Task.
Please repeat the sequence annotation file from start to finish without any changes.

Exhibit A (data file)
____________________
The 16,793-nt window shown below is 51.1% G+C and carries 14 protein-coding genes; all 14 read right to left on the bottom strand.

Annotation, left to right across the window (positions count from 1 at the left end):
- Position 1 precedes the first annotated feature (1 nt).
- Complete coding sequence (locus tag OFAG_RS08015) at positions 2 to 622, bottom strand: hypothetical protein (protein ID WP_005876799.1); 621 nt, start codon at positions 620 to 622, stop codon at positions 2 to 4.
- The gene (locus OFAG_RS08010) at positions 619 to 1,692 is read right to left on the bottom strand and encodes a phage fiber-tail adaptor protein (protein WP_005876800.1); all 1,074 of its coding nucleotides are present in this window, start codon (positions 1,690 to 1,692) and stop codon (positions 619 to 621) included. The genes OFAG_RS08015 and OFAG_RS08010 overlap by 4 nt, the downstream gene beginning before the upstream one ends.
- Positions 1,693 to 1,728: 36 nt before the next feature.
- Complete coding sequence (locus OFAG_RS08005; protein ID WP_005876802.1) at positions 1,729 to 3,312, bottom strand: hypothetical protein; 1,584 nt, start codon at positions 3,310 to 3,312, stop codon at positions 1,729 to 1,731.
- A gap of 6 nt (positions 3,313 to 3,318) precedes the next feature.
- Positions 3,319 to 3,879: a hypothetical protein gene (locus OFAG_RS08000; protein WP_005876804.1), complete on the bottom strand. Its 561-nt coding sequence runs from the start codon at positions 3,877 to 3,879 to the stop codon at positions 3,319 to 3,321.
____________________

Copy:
The 16,793-nt window shown below is 51.1% G+C and carries 14 protein-coding genes; all 14 read right to left on the bottom strand.

Annotation, left to right across the window (positions count from 1 at the left end):
- Position 1 precedes the first annotated feature (1 nt).
- Complete coding sequence (locus tag OFAG_RS08015) at positions 2 to 622, bottom strand: hypothetical protein (protein ID WP_005876799.1); 621 nt, start codon at positions 620 to 622, stop codon at positions 2 to 4.
- The gene (locus OFAG_RS08010) at positions 619 to 1,692 is read right to left on the bottom strand and encodes a phage fiber-tail adaptor protein (protein WP_005876800.1); all 1,074 of its coding nucleotides are present in this window, start codon (positions 1,690 to 1,692) and stop codon (positions 619 to 621) included. The genes OFAG_RS08015 and OFAG_RS08010 overlap by 4 nt, the downstream gene beginning before the upstream one ends.
- Positions 1,693 to 1,728: 36 nt before the next feature.
- Complete coding sequence (locus OFAG_RS08005; protein ID WP_005876802.1) at positions 1,729 to 3,312, bottom strand: hypothetical protein; 1,584 nt, start codon at positions 3,310 to 3,312, stop codon at positions 1,729 to 1,731.
- A gap of 6 nt (positions 3,313 to 3,318) precedes the next feature.
- Positions 3,319 to 3,879: a hypothetical protein gene (locus OFAG_RS08000; protein WP_005876804.1), complete on the bottom strand. Its 561-nt coding sequence runs from the start codon at positions 3,877 to 3,879 to the stop codon at positions 3,319 to 3,321.